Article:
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Why the Sharing Economy might be Dangerous for the Majority of People

First of all, let’s define what a sharing economy is. In my opinion, Airbnb is a famous example of the model of the sharing economy. The company Airbnb offers more than 1.9 million listings for rooms, apartments, and homes in more than 191 countries of the world. This means that Airbnb offers more rooms than the five major hotel brands combined.

While a regular hotel chain owns all of its real estate and employs hundreds of thousands of employees, Airbnb does none of that. Airbnb is a platform where home owners can list their own apartment or any free rooms. Travelers can then book these rooms by using Airbnb as a platform.

However, the sharing economy becomes apparent in many other areas of our lives. While we previously owned music, movies, or software as a CD or DVD, today we lease them. We pay services like Spotify, Netflix, Amazon, or Microsoft monthly in order to listen to music, watch a movie, or use Microsoft Word. The economy is switching from an ownership economy to a lease or rent economy.

The economy is also becoming more and more location independent. Previously companies owned large office buildings and required their employees to show up there. Today we see a trend that more and more companies allow and expand their home office programs, where employees can work from home instead of commuting to the office. Simultaneously, we see that we are changing from an employment economy to a gig economy. A gig economy means that companies prefer freelancers or contractors over employing own employees.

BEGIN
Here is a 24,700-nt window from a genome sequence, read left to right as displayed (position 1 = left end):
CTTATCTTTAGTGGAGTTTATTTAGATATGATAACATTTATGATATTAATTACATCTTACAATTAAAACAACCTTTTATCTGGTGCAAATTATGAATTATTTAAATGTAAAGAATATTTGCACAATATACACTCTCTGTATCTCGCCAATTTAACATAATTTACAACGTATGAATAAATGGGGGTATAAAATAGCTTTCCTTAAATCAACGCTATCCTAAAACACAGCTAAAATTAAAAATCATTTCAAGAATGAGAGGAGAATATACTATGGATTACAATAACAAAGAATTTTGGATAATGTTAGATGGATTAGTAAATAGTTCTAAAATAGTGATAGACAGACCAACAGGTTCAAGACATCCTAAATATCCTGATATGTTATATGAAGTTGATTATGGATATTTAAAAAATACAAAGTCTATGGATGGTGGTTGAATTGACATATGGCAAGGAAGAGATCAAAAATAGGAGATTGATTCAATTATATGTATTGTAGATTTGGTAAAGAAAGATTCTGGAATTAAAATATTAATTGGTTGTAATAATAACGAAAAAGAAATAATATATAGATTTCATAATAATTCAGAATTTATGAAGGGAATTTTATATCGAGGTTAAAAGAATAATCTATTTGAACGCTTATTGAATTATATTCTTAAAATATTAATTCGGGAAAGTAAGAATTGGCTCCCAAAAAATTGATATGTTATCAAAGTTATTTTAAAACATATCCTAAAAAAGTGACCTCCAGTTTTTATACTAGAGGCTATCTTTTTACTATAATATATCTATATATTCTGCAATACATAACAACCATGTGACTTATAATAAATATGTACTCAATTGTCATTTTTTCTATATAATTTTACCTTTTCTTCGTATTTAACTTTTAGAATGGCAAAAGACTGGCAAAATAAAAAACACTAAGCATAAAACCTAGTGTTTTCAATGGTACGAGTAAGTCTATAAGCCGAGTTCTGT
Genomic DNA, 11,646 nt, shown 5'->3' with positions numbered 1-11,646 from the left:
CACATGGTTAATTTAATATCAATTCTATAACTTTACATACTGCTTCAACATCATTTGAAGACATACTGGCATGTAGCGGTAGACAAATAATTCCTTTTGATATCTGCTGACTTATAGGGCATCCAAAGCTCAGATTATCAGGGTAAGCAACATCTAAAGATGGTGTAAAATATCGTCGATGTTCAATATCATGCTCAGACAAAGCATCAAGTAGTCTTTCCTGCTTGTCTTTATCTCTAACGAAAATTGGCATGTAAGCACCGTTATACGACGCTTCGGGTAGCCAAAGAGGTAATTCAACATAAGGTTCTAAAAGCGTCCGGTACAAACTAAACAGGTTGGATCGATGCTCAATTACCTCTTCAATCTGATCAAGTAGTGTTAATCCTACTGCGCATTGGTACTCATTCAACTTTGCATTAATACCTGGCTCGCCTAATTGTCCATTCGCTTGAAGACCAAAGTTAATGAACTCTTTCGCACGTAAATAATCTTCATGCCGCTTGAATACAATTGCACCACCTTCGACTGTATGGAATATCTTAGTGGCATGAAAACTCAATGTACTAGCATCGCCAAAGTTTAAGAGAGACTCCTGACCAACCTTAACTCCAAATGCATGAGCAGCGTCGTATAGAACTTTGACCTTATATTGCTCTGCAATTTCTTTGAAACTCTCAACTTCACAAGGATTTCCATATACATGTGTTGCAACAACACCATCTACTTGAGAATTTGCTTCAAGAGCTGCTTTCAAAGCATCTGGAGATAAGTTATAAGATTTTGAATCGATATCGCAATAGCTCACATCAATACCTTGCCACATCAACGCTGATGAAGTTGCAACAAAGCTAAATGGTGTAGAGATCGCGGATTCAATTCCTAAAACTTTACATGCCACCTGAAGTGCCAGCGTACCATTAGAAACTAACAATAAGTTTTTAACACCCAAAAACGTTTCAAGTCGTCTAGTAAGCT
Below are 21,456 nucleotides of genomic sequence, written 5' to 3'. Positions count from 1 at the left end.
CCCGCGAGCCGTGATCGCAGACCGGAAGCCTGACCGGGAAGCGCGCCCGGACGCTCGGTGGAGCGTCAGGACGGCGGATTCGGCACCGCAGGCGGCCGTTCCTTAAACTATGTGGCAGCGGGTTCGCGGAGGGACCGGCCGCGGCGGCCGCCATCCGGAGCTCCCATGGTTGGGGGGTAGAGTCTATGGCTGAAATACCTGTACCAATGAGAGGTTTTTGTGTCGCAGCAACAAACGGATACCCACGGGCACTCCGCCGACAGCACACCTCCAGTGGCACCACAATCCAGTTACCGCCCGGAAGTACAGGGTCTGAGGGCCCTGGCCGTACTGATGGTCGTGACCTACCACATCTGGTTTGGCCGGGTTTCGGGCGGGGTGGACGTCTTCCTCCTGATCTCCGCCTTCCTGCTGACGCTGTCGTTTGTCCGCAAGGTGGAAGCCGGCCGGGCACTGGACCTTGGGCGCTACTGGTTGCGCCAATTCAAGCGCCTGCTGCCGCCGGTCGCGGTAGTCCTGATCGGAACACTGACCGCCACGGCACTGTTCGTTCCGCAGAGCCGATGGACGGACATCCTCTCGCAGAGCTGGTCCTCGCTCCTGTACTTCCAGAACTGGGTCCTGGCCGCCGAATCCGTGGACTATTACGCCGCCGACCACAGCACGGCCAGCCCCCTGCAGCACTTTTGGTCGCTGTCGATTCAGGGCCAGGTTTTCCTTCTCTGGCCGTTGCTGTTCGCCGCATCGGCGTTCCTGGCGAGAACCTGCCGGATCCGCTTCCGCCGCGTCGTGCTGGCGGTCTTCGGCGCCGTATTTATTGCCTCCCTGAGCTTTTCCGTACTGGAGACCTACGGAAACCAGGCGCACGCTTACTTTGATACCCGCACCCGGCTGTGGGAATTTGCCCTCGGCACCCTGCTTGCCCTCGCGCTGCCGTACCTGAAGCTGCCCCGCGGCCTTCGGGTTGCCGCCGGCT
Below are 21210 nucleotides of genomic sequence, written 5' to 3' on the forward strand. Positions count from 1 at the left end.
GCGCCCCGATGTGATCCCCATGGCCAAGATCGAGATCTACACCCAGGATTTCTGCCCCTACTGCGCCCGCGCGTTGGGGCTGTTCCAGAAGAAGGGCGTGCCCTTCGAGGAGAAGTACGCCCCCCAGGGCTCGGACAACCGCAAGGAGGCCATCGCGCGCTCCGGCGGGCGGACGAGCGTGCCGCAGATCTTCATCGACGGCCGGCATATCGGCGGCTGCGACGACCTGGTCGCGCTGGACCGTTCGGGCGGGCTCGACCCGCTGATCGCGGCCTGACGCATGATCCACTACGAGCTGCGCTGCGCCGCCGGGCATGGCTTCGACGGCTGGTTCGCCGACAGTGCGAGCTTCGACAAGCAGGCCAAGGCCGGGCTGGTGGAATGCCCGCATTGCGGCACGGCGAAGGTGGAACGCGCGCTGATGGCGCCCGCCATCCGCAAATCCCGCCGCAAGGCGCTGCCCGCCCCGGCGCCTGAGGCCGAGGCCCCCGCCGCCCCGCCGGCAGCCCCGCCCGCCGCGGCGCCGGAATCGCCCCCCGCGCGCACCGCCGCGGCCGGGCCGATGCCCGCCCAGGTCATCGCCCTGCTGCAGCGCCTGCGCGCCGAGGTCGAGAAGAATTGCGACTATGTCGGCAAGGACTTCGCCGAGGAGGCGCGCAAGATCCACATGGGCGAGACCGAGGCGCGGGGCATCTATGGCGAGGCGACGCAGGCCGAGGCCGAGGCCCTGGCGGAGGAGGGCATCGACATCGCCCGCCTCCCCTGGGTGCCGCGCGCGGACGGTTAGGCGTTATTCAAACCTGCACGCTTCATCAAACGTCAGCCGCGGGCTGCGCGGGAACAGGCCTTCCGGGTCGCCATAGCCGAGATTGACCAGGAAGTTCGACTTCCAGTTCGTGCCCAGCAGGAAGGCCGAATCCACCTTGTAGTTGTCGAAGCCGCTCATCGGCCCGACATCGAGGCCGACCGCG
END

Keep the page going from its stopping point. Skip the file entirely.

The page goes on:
In the future, we will be less dependent on a single location. When we don’t have to show up in an office every day, we can use the internet to work from any place in the world. This flexibility will lead to the scenario that more and more people will simplify their lives. Instead of owning an apartment or a house, they will simply rent completely furnished apartments for the short or long term. Without any restrictions from showing up in the office or for children to attend a school physically, families will might live in more places and thus move more frequently. Owning a house and two cars is not fitting into this lifestyle anymore. As a result, people will switch from owning to leasing or sharing goods and services.

From one perspective, this development might be dangerous for a majority of the population. While renting a home may be slightly cheaper than financing one, the impact sharing instead of owning becomes shockingly apparent a few years down the road. Somebody who finances his own house will own his house i.e. 30 years later. The other person who rents his home will not have any assets at all – unless he actively invests his money otherwise. However, the point I want to make is that many people struggle to invest their money wisely. Financing a home passively raises the assets a family possesses.

To ensure that families are better of in the sharing economy than they were in the ownership economy, we must introduce super simple ways to invest a percentage of the income to buy long-term assets. By doing so, we will ensure that the sharing economy will not fall into the greedy hands of large investors and corporations. Instead, the sharing economy will be a chance for people to actually share their valuable with each other. A family who owns a home in California can rent their home our to other families while using the resulting income to pay the rent for a home in Germany.

Never forget the importance of owning assets and having a look on your own personal balance sheet and income statement.

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